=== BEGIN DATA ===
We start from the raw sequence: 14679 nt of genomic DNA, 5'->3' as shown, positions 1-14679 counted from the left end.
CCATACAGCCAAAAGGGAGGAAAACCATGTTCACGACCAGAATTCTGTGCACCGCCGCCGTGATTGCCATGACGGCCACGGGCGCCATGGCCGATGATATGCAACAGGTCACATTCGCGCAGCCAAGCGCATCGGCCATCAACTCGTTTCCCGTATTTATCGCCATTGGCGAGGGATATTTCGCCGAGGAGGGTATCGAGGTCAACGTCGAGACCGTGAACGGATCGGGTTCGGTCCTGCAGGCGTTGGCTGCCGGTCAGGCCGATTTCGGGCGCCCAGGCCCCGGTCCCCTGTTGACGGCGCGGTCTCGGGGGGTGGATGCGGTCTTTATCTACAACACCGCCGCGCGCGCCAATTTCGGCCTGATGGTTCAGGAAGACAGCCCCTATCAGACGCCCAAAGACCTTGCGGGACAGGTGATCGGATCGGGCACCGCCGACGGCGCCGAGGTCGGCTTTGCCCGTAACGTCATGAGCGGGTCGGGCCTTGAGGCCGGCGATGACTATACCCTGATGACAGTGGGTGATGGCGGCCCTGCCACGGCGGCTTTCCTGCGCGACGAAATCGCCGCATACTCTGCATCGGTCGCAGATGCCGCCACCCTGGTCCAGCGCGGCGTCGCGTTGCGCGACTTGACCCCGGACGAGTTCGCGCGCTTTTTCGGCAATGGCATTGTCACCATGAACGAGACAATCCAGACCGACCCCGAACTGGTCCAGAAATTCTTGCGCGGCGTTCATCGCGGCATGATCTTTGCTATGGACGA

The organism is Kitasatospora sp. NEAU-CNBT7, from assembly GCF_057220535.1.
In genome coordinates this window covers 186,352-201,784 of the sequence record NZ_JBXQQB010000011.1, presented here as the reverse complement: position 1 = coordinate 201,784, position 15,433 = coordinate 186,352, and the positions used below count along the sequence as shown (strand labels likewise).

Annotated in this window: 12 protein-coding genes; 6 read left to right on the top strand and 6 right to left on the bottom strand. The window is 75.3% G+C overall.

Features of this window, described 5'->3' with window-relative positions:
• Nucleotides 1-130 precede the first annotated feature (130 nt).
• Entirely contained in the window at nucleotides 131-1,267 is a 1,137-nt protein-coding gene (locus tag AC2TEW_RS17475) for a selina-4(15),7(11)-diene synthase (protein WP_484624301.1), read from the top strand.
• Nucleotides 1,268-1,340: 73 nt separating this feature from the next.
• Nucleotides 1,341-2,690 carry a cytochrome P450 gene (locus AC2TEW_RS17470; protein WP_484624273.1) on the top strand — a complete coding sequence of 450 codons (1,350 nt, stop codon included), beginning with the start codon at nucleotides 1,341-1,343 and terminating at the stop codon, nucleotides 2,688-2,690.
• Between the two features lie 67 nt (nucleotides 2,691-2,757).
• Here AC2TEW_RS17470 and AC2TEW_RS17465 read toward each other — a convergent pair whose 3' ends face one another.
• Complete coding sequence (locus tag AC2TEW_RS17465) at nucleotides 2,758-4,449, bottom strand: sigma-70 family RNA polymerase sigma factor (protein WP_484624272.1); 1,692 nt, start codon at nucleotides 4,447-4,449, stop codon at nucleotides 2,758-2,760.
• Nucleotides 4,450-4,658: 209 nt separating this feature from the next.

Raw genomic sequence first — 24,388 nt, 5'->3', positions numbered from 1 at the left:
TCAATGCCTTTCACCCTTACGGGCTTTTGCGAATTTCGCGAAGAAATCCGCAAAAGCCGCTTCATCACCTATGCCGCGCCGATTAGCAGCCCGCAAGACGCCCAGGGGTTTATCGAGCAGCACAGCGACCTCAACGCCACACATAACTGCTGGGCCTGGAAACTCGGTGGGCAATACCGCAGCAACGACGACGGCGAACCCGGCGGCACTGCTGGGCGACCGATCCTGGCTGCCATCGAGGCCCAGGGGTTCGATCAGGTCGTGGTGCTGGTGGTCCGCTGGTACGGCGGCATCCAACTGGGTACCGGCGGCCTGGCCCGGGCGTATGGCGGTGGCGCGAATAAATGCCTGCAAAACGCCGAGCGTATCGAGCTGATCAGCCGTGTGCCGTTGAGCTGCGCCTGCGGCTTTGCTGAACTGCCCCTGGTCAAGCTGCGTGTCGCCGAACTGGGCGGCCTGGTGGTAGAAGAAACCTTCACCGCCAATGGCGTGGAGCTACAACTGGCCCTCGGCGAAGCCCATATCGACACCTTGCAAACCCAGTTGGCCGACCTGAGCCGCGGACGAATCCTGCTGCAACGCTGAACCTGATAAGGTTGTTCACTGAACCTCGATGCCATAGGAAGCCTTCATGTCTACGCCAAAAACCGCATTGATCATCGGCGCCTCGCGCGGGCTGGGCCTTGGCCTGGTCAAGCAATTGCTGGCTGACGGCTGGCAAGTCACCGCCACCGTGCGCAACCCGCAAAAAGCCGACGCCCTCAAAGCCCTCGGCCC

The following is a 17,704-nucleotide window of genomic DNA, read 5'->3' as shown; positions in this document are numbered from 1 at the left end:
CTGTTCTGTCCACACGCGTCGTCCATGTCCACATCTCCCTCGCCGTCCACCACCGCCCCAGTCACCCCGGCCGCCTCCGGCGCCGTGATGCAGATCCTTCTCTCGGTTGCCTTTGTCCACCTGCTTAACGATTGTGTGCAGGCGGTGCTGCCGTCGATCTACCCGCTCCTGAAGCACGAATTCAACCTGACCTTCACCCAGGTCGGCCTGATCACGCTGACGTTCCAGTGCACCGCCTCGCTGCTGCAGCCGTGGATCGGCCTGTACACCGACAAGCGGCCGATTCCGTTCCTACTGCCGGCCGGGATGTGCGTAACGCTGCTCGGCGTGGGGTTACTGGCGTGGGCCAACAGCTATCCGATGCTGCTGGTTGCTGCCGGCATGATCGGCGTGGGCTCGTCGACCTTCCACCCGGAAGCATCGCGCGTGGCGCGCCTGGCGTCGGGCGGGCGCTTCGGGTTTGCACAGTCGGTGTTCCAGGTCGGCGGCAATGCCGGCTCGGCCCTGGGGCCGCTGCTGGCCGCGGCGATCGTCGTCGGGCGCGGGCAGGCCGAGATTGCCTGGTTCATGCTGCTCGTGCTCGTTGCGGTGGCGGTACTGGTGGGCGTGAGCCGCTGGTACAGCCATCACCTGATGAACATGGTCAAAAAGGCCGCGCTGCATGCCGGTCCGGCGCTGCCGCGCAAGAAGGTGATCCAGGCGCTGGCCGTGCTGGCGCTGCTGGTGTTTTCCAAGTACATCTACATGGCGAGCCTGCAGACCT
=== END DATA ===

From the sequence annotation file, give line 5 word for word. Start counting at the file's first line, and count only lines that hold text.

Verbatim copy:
Annotated in this window: 12 protein-coding genes; 6 read left to right on the top strand and 6 right to left on the bottom strand. The window is 75.3% G+C overall.